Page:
materials, liners, asphalt, and other coatings. Although different materials can be used, the material and containment construction must
enable the secondary containment structure to prevent discharges to navigable waters or adjoining shorelines. For the secondary
containment structure to serve this purpose, it must be able to contain the oil spill until it is cleaned up. Whether it can do this depends
primarily on the ability of the containment material to slow down or prevent the flow of the spill through the material, (i.e., the material’s
imperviousness to the spill). Note that the rule does not specify how to design the secondary containment system to meet the
impervious standard. The facility owner or operator determines how best to provide secondary containment based on good industry
practices, oil product properties, and other specific factors and conditions at the facility.
Appropriate general secondary containment for these areas must address the most likely oil discharge from the equipment and prevent
the discharge from escaping containment until it is cleaned up. A facility owner or operator can use active containment measures that
require deployment of response equipment or other specific action by the facility personnel to prevent the discharge from reaching
navigable waters or adjoining shorelines. These measures must be able to contain the most likely oil discharge volume, and personnel
and equipment must be available to timely and effectively carry out the active containment measure measures to contain the most likely
oil discharge volume.
In the scenario, the facility uses active containment measures for several areas that have a potential for discharging oil. Personnel
attend and monitor all oil transfer operations, spill kits are available and maintained within easy reach at each transfer area, and the
containment equipment can contain the most likely discharge volumes at each area.
Note that EPA considers that shop-fabricated double-walled tanks that employ overfill and leak detection measures and are constructed
to industry standards address the secondary containment requirements in the SPCC rule. This clarification can be found in EPA
Memorandum, Subject: Use of Alternative Secondary Containment Measures at Facilities Regulated under the Oil Pollution Prevention
Regulation (40 CFR Part 112), OSWER 9360.8-38, More detailed information on secondary containment, including design and
construction, is available in the SPCC Guidance for Regional Inspectors, EPA 550-B-05-001, at
Facility Name: Gas and Care Express Page 4 Tier I Qualified Facility SPCC Plan
Table G-4 below identifies the tanks and containers at the facility with the potential for an oil discharge; the mode of failure; the flow direction and potential quantity of the discharge; and the secondary
containment method and containment capacity that is provided.
Table G-4 Containers with Potential for an Oil Discharge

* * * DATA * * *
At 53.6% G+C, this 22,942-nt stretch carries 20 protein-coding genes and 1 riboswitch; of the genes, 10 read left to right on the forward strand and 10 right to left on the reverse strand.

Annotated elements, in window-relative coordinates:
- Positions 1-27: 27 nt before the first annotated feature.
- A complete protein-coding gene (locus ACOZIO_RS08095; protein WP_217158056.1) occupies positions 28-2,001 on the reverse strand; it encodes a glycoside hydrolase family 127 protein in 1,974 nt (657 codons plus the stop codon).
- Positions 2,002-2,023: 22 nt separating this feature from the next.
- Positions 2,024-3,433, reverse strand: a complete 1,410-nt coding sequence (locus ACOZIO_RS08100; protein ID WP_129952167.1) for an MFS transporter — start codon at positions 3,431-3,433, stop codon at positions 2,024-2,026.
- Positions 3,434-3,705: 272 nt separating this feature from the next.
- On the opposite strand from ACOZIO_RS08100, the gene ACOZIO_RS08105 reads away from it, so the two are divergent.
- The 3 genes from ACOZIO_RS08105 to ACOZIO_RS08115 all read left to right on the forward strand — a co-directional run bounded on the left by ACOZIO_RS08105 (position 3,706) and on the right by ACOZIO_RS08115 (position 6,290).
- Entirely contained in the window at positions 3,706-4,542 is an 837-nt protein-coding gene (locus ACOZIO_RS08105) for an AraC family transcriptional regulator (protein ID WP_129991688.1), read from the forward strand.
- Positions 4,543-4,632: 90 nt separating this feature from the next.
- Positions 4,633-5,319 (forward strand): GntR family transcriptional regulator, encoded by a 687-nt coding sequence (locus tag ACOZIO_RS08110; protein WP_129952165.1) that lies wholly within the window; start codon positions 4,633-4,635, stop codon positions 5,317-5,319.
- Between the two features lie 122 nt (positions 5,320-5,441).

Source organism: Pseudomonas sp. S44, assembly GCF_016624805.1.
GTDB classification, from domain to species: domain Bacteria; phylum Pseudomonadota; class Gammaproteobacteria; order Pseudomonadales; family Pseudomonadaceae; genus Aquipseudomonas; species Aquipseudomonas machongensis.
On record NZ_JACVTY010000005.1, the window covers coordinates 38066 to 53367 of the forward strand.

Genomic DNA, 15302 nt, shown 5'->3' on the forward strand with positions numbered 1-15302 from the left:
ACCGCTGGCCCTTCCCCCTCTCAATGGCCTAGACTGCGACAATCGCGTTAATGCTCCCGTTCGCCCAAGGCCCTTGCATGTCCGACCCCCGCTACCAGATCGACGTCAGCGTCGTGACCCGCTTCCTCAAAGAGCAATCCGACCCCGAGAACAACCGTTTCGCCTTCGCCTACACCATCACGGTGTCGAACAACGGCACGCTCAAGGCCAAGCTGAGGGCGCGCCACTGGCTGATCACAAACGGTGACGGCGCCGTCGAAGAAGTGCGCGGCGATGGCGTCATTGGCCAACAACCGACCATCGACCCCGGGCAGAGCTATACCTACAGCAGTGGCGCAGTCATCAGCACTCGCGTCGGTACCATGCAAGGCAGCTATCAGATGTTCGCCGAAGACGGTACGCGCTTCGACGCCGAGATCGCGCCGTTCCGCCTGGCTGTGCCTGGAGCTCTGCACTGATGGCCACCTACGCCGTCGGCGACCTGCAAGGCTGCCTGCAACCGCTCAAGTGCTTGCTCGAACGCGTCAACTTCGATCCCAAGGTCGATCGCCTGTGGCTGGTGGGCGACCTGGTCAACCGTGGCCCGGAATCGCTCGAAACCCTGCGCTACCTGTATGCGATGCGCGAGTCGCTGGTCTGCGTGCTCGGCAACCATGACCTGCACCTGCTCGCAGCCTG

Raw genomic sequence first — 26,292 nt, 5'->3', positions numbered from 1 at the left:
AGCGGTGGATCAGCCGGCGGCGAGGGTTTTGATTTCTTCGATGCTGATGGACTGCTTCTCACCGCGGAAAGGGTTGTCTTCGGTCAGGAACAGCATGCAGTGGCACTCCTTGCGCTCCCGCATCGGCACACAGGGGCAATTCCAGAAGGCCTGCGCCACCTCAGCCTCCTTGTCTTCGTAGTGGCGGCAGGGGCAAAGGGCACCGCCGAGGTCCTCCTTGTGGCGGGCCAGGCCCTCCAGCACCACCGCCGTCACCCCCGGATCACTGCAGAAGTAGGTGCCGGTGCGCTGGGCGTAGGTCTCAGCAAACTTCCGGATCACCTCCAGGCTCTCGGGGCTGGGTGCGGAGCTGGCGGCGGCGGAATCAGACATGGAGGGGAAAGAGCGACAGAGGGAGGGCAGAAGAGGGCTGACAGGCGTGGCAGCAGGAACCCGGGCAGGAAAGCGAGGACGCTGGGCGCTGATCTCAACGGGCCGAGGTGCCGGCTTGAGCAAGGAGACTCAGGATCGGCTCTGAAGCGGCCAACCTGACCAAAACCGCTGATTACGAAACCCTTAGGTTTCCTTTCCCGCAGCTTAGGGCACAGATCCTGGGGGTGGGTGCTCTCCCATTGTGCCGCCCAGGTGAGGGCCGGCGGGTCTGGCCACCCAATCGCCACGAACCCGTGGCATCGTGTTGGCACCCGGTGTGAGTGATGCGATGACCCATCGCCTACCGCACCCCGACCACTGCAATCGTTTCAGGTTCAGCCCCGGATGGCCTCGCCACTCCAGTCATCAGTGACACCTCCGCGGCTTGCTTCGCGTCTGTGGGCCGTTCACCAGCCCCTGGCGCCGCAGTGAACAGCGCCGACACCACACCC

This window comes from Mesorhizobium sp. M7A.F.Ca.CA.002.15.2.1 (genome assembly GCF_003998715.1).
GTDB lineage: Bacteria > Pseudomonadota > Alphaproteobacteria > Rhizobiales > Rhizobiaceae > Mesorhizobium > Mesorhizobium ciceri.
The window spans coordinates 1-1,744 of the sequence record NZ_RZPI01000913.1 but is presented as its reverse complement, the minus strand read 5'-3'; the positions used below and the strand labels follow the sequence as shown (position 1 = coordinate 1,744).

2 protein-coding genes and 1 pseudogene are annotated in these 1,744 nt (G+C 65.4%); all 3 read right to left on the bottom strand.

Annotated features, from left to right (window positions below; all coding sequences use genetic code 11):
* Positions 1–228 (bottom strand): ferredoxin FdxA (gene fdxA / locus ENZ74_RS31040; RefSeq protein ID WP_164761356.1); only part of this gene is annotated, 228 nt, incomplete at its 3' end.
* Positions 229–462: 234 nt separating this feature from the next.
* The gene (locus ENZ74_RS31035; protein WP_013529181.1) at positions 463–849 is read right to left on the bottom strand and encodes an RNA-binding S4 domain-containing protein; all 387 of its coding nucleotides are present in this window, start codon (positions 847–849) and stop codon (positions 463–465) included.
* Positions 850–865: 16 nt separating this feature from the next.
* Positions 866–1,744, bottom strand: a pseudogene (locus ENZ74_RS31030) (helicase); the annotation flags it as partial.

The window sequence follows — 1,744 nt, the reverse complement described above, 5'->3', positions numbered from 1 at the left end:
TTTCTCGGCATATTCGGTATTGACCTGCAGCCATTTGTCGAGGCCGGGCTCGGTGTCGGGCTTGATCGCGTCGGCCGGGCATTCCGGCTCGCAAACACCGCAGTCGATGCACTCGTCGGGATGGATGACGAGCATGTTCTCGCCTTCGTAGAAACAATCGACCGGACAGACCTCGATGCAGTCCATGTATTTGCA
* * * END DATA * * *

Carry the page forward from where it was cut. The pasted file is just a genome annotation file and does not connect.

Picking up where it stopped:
Direction of flow Secondary
Area Type of failure (discharge scenario) for uncontained containment
volume a capacity
Bulk Storage Containers and Mobile/Portable Containers
Tank overfill, fitting leak, seam South to Concrete pad and
1,500 gal waste oil tank #1 <1 – 1,500 2,356
failure undeveloped lot dike
65 gal lube oil drums #1 to #6 (inside shop) Fitting leak, seam failure <1 – 65 To shop floor Steel leak tray 80
65 gal other oil product drums #7 to #12
Fitting leak, seam failure <1 – 65 To shop floor Steel leak tray 80
Tank overfill, fitting leak, seam South to
Heating oil tank #2 <1 – 275 Double wall 280
failure undeveloped lot
Tank overfill, fitting leak, seam South to
Kerosene tank #3 <1 – 500 Double wall 515
failure undeveloped lot
Oil-filled Operational Equipment (e.g., hydraulic equipment, transformers)
None with container > 55 gallons
Piping, Valves, etc.
Absorbs up to
Oil dispensing hoses and appurtenances Spill kit and drip
Fitting leak or failure, hose failure <1 To shop floor 30/pans contain
(inside shop) pans
up to 2
Product Transfer Areas (location where oil is loaded to or from a container, pipe or other piece of equipment.)
Absorbs up to
Automotive oil servicing in shop and filling Handling drips and spills, drum Catch pans and spill
<1 pt – 0.5 To shop floor 30/pans contain
oil dispensing system drums overfill, transfer hose failure kit
up to 2
Gasoline, heating oil, and kerosene unload Receiving tank overfill, fitting leak
1 – 20
concrete Spill kit Absorbs up to 30
areas or failure, fuel transfer hose failure
Vehicle gas tank overfill, fitting leak
Gasoline dispensing island 1–2 concrete Spill kit Absorbs up to 45
or failure, fuel transfer hose failure
Portable container overfill, fitting Radial to
Kerosene dispensing leak or failure, fuel transfer hose < 0.5 concrete Spill kit Absorbs up to 30
Other Oil-Handling Areas or Oil-Filled Equipment (e.g. flow-through process vessels at an oil production facility)
Use one of the following methods of secondary containment or its equivalent: (1) Dikes, berms, or retaining walls sufficiently impervious to contain oil; (2) Curbing; (3) Culverting, gutters, or other
drainage systems; (4) Weirs, booms, or other barriers; (5) Spill diversion ponds; (6) Retention ponds; or (7) Sorbent materials.
For storage tanks and bulk storage containers, the secondary containment capacity must be at least the capacity of the largest container plus additional capacity to contain rainfall or other precipitation.
For oil-filled operational equipment: Document in the table above if alternative measures to secondary containment (as described in §112.7(k)) are implemented at the facility.
See the companion secondary containment calculation worksheet for the 1,500-gal tank’s secondary containment system.
Facility Name: Gas and Care Express Page 5 Tier I Qualified Facility SPCC Plan